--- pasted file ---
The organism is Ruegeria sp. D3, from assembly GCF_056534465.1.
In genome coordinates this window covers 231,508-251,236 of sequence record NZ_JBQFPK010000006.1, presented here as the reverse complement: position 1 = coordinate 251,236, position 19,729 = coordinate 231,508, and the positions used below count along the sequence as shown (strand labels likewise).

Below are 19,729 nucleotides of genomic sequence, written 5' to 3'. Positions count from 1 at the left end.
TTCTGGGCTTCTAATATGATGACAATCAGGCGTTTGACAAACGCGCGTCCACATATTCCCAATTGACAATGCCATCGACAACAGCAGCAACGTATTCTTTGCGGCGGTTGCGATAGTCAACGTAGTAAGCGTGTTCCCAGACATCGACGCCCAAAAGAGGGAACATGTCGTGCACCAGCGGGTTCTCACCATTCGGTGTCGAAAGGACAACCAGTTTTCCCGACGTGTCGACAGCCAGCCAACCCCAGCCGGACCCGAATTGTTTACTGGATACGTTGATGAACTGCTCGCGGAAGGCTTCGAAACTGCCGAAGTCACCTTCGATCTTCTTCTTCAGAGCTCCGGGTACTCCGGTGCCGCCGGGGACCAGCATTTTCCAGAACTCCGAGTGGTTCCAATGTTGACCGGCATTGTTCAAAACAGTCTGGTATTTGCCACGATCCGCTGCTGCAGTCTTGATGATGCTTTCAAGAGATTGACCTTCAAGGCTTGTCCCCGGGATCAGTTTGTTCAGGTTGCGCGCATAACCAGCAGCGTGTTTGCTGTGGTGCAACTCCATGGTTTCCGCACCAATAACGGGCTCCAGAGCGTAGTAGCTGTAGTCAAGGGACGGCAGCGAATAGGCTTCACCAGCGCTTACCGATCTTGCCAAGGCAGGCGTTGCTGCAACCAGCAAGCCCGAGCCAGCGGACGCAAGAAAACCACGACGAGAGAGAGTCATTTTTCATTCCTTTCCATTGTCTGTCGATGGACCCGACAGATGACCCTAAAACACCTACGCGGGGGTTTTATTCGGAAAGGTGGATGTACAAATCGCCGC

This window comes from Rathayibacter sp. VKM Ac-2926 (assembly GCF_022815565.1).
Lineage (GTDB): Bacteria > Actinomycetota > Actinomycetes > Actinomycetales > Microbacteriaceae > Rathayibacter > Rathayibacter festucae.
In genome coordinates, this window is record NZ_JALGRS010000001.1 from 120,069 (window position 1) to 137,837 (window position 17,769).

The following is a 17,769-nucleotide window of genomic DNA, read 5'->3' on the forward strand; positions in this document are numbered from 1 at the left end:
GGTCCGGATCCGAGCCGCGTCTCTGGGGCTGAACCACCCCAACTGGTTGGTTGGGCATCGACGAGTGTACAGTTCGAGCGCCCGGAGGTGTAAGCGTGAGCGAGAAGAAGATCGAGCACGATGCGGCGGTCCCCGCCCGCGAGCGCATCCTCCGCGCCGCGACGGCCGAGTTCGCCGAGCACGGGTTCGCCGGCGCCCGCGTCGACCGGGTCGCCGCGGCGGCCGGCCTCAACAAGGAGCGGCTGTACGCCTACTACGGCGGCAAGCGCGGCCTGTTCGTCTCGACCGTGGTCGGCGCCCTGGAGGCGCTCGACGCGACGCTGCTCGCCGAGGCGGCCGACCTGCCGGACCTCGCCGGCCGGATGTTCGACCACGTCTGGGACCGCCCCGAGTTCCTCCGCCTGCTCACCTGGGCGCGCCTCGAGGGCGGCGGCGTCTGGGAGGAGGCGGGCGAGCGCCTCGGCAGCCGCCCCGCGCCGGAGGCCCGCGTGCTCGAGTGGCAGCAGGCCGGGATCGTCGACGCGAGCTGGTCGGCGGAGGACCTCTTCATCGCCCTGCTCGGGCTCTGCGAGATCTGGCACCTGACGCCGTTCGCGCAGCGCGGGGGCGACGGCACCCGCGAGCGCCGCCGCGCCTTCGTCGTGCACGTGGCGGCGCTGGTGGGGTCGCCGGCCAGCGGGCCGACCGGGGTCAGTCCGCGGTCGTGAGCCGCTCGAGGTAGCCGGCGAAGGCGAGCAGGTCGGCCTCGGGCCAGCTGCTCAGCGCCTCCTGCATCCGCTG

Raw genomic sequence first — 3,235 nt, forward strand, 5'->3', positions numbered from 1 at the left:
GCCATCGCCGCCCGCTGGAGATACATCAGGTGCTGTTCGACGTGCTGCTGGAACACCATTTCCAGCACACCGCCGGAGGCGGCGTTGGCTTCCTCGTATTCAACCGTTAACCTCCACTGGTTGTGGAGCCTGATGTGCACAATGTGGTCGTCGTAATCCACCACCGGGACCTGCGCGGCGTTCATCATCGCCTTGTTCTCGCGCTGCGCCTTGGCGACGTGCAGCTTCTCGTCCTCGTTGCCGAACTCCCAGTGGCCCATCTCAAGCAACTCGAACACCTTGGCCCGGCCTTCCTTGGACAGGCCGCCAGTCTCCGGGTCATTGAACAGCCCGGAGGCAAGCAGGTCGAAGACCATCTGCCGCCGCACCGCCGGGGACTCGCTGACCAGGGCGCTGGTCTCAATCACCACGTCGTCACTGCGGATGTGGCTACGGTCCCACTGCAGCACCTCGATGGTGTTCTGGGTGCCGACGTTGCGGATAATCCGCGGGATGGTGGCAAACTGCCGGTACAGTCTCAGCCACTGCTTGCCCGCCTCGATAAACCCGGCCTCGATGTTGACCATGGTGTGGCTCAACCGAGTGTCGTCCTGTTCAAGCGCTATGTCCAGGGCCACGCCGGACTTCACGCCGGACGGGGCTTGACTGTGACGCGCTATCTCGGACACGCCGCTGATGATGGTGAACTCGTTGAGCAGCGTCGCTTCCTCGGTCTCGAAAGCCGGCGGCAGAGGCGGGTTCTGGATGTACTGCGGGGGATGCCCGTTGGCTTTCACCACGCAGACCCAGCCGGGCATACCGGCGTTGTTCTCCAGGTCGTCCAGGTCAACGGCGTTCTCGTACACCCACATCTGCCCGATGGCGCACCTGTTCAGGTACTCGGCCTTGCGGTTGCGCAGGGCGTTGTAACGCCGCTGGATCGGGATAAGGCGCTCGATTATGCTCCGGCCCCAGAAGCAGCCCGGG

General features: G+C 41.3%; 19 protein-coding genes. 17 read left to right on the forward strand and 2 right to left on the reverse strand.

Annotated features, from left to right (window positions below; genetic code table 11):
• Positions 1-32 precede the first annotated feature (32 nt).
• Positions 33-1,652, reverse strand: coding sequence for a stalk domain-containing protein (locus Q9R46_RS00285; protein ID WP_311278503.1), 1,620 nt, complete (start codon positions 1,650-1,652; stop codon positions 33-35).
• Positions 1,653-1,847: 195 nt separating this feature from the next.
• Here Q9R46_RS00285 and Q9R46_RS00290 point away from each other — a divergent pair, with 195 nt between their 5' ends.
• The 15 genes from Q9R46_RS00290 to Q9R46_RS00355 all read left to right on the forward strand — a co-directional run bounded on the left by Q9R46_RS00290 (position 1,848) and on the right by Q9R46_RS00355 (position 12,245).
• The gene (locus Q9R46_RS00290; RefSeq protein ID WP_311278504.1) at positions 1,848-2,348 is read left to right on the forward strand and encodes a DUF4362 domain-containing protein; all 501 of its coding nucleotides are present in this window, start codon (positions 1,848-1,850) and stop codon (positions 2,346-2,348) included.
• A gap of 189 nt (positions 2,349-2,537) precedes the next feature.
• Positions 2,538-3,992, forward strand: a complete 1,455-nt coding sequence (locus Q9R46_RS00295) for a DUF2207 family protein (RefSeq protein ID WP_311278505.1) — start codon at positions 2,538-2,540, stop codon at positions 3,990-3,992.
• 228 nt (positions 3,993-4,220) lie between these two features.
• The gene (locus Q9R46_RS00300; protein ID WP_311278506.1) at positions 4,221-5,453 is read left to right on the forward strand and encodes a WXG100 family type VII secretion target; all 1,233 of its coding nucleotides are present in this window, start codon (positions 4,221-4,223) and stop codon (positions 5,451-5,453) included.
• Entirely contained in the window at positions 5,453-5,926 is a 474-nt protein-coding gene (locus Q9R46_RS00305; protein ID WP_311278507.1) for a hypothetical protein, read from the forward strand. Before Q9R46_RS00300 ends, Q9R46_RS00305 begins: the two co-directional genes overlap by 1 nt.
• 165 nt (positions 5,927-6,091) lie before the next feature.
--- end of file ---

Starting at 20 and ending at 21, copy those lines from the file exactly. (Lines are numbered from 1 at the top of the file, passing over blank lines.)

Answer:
• A gap of 189 nt (positions 2,349-2,537) precedes the next feature.
• Positions 2,538-3,992, forward strand: a complete 1,455-nt coding sequence (locus Q9R46_RS00295) for a DUF2207 family protein (RefSeq protein ID WP_311278505.1) — start codon at positions 2,538-2,540, stop codon at positions 3,990-3,992.